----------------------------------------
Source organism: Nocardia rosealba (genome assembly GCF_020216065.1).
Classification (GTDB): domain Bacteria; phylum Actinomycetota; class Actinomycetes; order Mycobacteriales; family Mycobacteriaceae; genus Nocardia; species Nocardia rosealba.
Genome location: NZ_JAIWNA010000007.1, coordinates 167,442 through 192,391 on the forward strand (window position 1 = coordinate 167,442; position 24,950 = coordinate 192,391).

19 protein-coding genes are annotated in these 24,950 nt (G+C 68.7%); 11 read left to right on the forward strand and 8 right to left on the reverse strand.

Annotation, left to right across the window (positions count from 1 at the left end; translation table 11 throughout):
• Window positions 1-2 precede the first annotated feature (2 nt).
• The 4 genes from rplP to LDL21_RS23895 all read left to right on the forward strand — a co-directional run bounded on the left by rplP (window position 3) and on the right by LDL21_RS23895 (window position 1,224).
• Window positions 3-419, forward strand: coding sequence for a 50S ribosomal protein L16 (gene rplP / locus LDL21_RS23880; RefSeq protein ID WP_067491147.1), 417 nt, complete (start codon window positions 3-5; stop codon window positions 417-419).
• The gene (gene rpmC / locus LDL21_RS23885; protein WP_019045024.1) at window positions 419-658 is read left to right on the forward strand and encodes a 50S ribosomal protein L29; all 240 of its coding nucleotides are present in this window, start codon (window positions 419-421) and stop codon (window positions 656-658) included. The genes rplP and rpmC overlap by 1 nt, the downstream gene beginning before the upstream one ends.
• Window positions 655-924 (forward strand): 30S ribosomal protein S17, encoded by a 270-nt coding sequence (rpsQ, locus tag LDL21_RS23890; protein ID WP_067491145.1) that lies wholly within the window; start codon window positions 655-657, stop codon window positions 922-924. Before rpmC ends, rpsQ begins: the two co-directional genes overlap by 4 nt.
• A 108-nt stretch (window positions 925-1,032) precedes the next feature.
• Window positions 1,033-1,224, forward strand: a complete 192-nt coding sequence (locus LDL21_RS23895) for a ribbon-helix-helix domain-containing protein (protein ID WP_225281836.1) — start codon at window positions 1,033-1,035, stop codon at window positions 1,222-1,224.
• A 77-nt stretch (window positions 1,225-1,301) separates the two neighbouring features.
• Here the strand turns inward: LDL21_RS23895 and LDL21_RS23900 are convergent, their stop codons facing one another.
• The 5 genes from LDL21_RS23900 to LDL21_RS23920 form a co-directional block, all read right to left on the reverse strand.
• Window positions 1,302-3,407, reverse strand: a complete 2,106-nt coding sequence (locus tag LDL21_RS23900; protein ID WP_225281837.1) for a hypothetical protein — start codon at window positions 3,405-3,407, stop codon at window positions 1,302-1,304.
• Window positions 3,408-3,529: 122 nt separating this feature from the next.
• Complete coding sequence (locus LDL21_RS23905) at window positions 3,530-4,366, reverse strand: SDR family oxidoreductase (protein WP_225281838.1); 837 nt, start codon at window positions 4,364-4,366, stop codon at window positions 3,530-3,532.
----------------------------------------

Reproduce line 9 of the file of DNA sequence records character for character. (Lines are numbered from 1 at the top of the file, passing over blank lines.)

• The gene (gene rpmC / locus LDL21_RS23885; protein WP_019045024.1) at window positions 419-658 is read left to right on the forward strand and encodes a 50S ribosomal protein L29; all 240 of its coding nucleotides are present in this window, start codon (window positions 419-421) and stop codon (window positions 656-658) included. The genes rplP and rpmC overlap by 1 nt, the downstream gene beginning before the upstream one ends.